Why You Should Splurge on a Five-Star Hotel in Tokyo - Park Hyatt

If you have seen Lost in Translation, then you know the Park Hyatt Tokyo. While that movie hit the big screen nearly 14 years ago, we’re here to tell you that everything amazing you saw about the Park Hyatt in the movie is still just as jaw-dropping. We are going to share about 5 aspects of the hotel that you may remember from the movie, and will affirm why you should spend at least 2 nights at the Park Hyatt on your next stay in Tokyo.


First, lets talk 5-star service. Our friends Brad and Jenna (@formerlyyes) were in Japan shortly before we were, and they highly recommended that we spend the extra money for a 5-star, luxurious hotel experience in Japan. We are so glad we did. 5-star luxury in Japan in incredible. Upon arrival at the Park Hyatt, we were greeted by name and escorted to our room by the concierge. No need to stop at the lobby. The décor is grandiose, the service (both in-room and at the restaurants) is impeccable and swift, and everything feels very private and exclusive. You truly feel lucky to be there. While Bill Murray did not seem to grateful in the movie, we definitely did… and we’re confident you will too.

The room is incredible. An interesting touch was that instead of keycards, you get a literal key. We're not sure if for most it’s a hassle or nostalgic, but we liked it. The room is spacious, with top notch design, furnishings, and amenities. The bed is wonderful, which is probably why Bill spent so much time in his room. The highlight of the bathroom is the Aesop bath products, which are heavenly. The mini-bar, while a little pricey, is beautiful, stocked with an array of Japanese whiskies. Tea is complimentary and delicious!

The view needed it’s own section. Let the pictures do the talking. All rooms are in the top floors of Tokyo’s Park Tower, so ALL the rooms have views like this. It’s easy to sit here and get lost looking at the city buzzing below.

The pool, situated on the rooftop housed in a magnificent atrium, is where you should start your day. It’s a 20-meter pool with floor to ceiling windows looking over the city. There is also a fitness center in the same atrium with all the necessary equipment to get your pump on, assuming you don’t feel like swimming.

The bar, the New York Bar, is where Bill Murray and Scarlett Johansen would often rendezvous in the movie. Like the movie, there are great cocktails, stunning views, and awesome live music. It has a classic cocktail bar vibe that makes it worth the trip even if you aren’t staying there.

All of these aspects of the hotel are just as in tact as they were 14 years ago. The hotel is timeless Japanese luxury. As we were nudged towards spending the extra money, so we urge you… budget in a way that makes the Park Hyatt Tokyo a possibility. And watch Lost in Translation. You’ll thank us for both recommendations later!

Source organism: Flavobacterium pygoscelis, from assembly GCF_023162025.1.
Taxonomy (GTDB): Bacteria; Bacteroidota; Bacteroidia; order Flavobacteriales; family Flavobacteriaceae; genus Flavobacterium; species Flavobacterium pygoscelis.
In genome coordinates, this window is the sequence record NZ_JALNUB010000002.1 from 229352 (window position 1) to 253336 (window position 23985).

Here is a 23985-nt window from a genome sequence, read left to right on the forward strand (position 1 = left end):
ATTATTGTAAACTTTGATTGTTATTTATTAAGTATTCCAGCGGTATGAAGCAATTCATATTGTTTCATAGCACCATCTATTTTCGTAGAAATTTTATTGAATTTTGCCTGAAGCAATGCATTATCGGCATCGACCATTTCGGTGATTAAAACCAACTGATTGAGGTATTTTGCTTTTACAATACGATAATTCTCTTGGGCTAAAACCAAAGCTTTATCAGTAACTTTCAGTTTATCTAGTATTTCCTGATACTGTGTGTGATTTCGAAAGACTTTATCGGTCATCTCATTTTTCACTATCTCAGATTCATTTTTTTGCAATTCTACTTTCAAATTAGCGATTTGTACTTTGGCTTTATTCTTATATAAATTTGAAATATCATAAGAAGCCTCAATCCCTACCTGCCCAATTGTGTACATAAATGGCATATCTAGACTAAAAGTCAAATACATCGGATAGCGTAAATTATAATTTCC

Japanese Food-venture!

Culture, Food, Style, Transportation… Japan blew our minds across the board. We decided we should probably show you some of the various meals we ate, because they were INSANE! From Ramen, to sushi, to GYOZA (our favorite!!), to Matsusaka beef, to Yakisoba… there’s too much. Enjoy the following photos of the vast variety of Japanese culinary delights! (And you should probably head to your local Japanese restaurant ASAP)

Look at this sushi at Ginza Kyubey! The best tuna we've ever had!

Bario Ramen in Toranomon. The BEST!

Amazing crepes in Harajuku!

Tonkatsu at Maisen in Shibuya

We don't recommend, but Bobby tried McDonald's... 

An assortment of Japanese candies... 

More sushi from Ginza Kyubey! 

Matsusaka beef at Matsuzakagyu Yakiniku M

Green Tea ice cream and Osaka Castle

At Matsuzakagyu Yakiniku M, you cook the beef yourself to your liking. So good!

Random local street food. There's an egg, and then we don't really know what the rest is...

Yummy tempura after a morning at the Kurama Onsen. 

Our favorite food (GYOZA) at Tiger Gyoza!

MUST HAVE: Bento Boxes on your train rides. This Tonkatsu was pretty awesome!

Homemade Japanese meal made by our friend Keiko during our Traveling Spoon experience. 

Pizza? In Japan? Yep. It was amazing!

GYOZA GYOZA GYOZA!!! Go to Chaochao Gyoza!

Welcome to Tokyo: Our First Days in Japan at the Park Hotel

Japan is insane. Let’s just start there. Over the years we’ve been blessed to travel to some pretty incredible locations. Every trip we take we come home saying “well that will be hard to beat!” and Japan was no different! The food, the culture, the art, the architecture, you name it… the Japanese do many things (let’s be real - pretty much everything) very, very well.